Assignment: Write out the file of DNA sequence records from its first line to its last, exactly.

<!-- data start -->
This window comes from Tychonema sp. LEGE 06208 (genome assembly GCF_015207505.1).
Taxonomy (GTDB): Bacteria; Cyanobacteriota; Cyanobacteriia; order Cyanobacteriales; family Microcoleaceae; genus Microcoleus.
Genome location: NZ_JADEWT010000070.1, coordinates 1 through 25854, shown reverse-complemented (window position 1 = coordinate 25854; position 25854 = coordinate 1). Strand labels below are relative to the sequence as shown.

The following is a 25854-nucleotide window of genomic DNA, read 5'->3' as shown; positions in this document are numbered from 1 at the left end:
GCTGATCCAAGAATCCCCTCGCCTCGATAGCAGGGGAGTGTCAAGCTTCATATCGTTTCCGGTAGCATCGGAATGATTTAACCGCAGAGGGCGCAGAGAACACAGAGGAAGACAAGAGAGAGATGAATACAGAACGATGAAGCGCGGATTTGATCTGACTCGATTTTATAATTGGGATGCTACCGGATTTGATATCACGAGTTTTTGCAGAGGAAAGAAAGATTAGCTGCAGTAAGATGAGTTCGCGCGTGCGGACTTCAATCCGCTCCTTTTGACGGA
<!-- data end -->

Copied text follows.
This window comes from Tychonema sp. LEGE 06208 (genome assembly GCF_015207505.1).
Taxonomy (GTDB): Bacteria; Cyanobacteriota; Cyanobacteriia; order Cyanobacteriales; family Microcoleaceae; genus Microcoleus.
Genome location: NZ_JADEWT010000070.1, coordinates 1 through 25854, shown reverse-complemented (window position 1 = coordinate 25854; position 25854 = coordinate 1). Strand labels below are relative to the sequence as shown.

The following is a 25854-nucleotide window of genomic DNA, read 5'->3' as shown; positions in this document are numbered from 1 at the left end:
GCTGATCCAAGAATCCCCTCGCCTCGATAGCAGGGGAGTGTCAAGCTTCATATCGTTTCCGGTAGCATCGGAATGATTTAACCGCAGAGGGCGCAGAGAACACAGAGGAAGACAAGAGAGAGATGAATACAGAACGATGAAGCGCGGATTTGATCTGACTCGATTTTATAATTGGGATGCTACCGGATTTGATATCACGAGTTTTTGCAGAGGAAAGAAAGATTAGCTGCAGTAAGATGAGTTCGCGCGTGCGGACTTCAATCCGCTCCTTTTGACGGA